A new year (and decade!) is here, and with it comes a new slew of cyber incidents, spoofs, scams, and hacker-related activities that all of us need to watch out for. Cybersecurity threats are becoming more sophisticated and undetectable with the rise of artificial intelligence (AI), and according to ADT [1], no organization—be it a Fortune 500 company or small business—is beyond the reach of today’s sophisticated hacker. That’s equally true for individuals and families.


From the spreading of disinformation, fake images and videos to robocalls and hackers posing as customer support services, cyber threats come in all forms. To make sure you are keeping your eyes open and on alert, here are a few of the biggest hacker scams we’re seeing as we kick off 2020—as curated by Ron Culler, our Senior Director of Technology and Solutions.


  • Phishing:

    A tried and true method of attack, phishing aims to steal private information by tricking an individual to enter their password and other sensitive account details on a fake website or over the phone. This could be in the form of an email asking you to update your password, to a phone call asking for your social security information.


  • Deepfakes:

    These are fake videos, audio recordings, and images that look and sound just like the real thing. Created with advanced software, these fakes are difficult to discern from authentic videos and images. Cybercriminals could leverage deepfakes to create compromising photos of an individual and threaten to share them if certain demands aren’t met.


  • Botnets:

    A portmanteau of the words “bot” and “network,” botnets are hijacked groups of computers that help spread malware, infect private systems, and steal sensitive information. Anti-virus and anti-malware protections are the key to preventing botnets from attacking your computer.


  • 2020 Census:

    In mid-March, the Census Bureau will begin mailing out invitations to participate in the 2020 Census. This presents a big opportunity for scammers to pose as census takers to steal your personal information—and then use it to commit identity theft and other frauds. Learn more about protecting yourself on the FTC’s website here. [2]


As a leading security, automation and smart home solutions provider, ADT offers extensive cybersecurity resources for both consumers and businesses. [3] There’s no need to try to fight cybercriminals alone—but there’s plenty you can do to protect yourself [4], as a first line of defense:


  • Review your financial and billing statements frequently.

  • Monitor your credit history and place fraud alerts on your credit file to protect against identity theft.

  • Beware of online retailers who ask for your social security number or date of birth to complete a transaction. Most retailers don’t need this kind of sensitive personal data to finalize your purchase.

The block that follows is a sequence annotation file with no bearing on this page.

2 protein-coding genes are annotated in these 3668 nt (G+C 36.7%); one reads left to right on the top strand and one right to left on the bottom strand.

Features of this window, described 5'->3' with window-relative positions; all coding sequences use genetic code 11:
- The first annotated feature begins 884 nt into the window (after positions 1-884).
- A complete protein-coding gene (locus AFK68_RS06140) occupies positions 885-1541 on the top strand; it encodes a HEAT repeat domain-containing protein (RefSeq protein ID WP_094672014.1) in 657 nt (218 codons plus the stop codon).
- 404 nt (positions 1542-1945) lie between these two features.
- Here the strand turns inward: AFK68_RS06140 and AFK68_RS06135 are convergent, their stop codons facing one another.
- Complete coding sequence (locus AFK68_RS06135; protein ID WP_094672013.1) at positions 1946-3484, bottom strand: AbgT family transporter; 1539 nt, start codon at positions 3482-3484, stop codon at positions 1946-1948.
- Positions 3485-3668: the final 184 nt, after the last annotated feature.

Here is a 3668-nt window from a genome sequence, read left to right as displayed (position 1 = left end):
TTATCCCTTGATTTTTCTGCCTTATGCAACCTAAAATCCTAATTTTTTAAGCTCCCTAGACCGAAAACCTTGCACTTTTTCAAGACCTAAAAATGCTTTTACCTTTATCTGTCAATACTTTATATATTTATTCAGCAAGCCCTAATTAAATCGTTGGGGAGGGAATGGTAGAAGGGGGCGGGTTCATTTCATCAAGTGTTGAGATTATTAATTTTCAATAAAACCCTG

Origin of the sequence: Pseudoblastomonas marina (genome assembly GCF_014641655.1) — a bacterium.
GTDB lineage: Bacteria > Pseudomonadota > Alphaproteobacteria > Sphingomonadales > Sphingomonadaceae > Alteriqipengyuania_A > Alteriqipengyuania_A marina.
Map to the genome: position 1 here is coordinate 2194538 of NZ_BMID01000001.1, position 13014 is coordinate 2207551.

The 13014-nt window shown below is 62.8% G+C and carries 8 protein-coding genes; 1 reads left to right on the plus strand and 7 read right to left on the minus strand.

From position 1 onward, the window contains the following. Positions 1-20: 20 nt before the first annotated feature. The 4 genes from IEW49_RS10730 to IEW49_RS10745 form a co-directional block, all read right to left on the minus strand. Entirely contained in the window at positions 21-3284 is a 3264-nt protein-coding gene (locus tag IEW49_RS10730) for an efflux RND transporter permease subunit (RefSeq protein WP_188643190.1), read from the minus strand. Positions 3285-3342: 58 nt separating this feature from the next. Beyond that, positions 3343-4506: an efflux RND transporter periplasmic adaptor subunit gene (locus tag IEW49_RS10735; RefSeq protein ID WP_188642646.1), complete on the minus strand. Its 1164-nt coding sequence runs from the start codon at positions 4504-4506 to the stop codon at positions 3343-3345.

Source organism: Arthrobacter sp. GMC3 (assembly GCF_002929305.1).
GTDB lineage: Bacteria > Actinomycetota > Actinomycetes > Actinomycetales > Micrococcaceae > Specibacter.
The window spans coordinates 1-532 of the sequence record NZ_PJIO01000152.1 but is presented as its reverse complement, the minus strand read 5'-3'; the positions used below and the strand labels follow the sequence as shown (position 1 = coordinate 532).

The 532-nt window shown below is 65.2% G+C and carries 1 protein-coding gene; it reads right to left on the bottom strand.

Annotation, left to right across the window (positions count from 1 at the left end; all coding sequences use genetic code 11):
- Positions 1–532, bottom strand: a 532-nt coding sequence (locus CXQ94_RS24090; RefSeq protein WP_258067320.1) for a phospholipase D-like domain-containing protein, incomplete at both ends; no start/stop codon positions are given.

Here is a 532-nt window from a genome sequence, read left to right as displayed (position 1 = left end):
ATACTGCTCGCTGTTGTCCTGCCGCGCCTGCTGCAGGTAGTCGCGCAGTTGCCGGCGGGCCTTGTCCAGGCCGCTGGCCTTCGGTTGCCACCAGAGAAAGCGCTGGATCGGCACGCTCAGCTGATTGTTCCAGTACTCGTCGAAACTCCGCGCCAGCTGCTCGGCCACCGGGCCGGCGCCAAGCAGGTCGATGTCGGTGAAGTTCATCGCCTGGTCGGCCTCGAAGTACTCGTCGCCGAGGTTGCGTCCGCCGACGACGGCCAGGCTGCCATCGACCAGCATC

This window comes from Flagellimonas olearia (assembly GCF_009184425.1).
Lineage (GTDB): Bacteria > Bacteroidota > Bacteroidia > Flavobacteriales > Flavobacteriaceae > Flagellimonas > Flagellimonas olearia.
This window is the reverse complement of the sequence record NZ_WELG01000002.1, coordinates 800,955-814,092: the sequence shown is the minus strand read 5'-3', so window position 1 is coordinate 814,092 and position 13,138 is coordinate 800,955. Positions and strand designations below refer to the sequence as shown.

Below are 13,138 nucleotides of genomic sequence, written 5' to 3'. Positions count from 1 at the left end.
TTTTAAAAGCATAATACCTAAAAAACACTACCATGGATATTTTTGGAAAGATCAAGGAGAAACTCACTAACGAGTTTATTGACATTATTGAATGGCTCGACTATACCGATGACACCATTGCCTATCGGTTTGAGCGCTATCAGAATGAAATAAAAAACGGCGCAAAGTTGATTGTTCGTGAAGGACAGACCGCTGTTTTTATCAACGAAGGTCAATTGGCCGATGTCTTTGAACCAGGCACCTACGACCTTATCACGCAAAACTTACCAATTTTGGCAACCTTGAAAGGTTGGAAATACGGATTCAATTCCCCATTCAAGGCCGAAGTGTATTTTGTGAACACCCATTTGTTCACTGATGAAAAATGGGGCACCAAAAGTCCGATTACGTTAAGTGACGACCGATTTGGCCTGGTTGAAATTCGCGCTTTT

• Don’t give out personal information over the phone. Seniors are targeted particularly often for this type of attack, but everyone should be aware of the threat.

  • Avoid public computers when making online purchases. The most secure network is typically on your computer at home.

  • Strengthen your passwords and change them periodically. Use phrases instead of words. Make sure they are at least 16 characters long and use a combination of letters, numbers and special characters.

  • Backup critical data regularly with a flash drive or a software backup service.

  • To protect against phishing, keep an eye out for spelling errors and other suspicious peculiarities in emails.

  • When writing out the year 2020, do not abbreviate as scammers can easily turn 2/2/20 into 2/2/2018 to falsify information.

  • If you run a business, make sure your employees use strong passwords and never access sensitive company information on unsecured devices or wireless networks.

  • Educate your employees on the basics of phishing and malware threats [5] and defense.

  • When in doubt, encourage your colleagues to double-check that the domain address of an incoming email—i.e., JohnSmith@CompanyDomain.com—matches your actual company domain.


ADT can help protect individuals against identity theft [6] and assist with handling the fallout if the worst-case scenario becomes a reality. Part of our offerings include dark web defense, in which in-house leading industry experts monitor day and night to help ensure customers and their information are safe—even in the farthest corners of the internet, where special software allows hackers and website operators to remain anonymous or untraceable. We also offer 24/7 fraud incident resolution; annual credit reports; and public, courts and criminal records monitoring. 


Check out all our identity-theft prevention services here [7]—and Happy New Year!



[1] https://www.adt.com/business/resources/understanding-cyber-threats

[2] https://www.consumer.ftc.gov/blog/2019/11/2020-census-fact-v-fiction

[3] https://www.adt.com/business/cybersecurity

4] https://www.adt.com/resources/digital-safety-tips

[5] https://www.adt.com/business/resources/what-is-phishing

[6] https://www.adt.com/identity-theft-protection

[7] https://www.adt.com/identity-theft-protection?ecid=R_DM_BPS_ADT_GOO_G-D-B-ADT-IDP-All-Acq&gclid=EAIaIQobChMI5ePnoYac5QIVsx-tBh2EvgogEAAYASAAEgLcKPD_BwE&gclsrc=aw.ds

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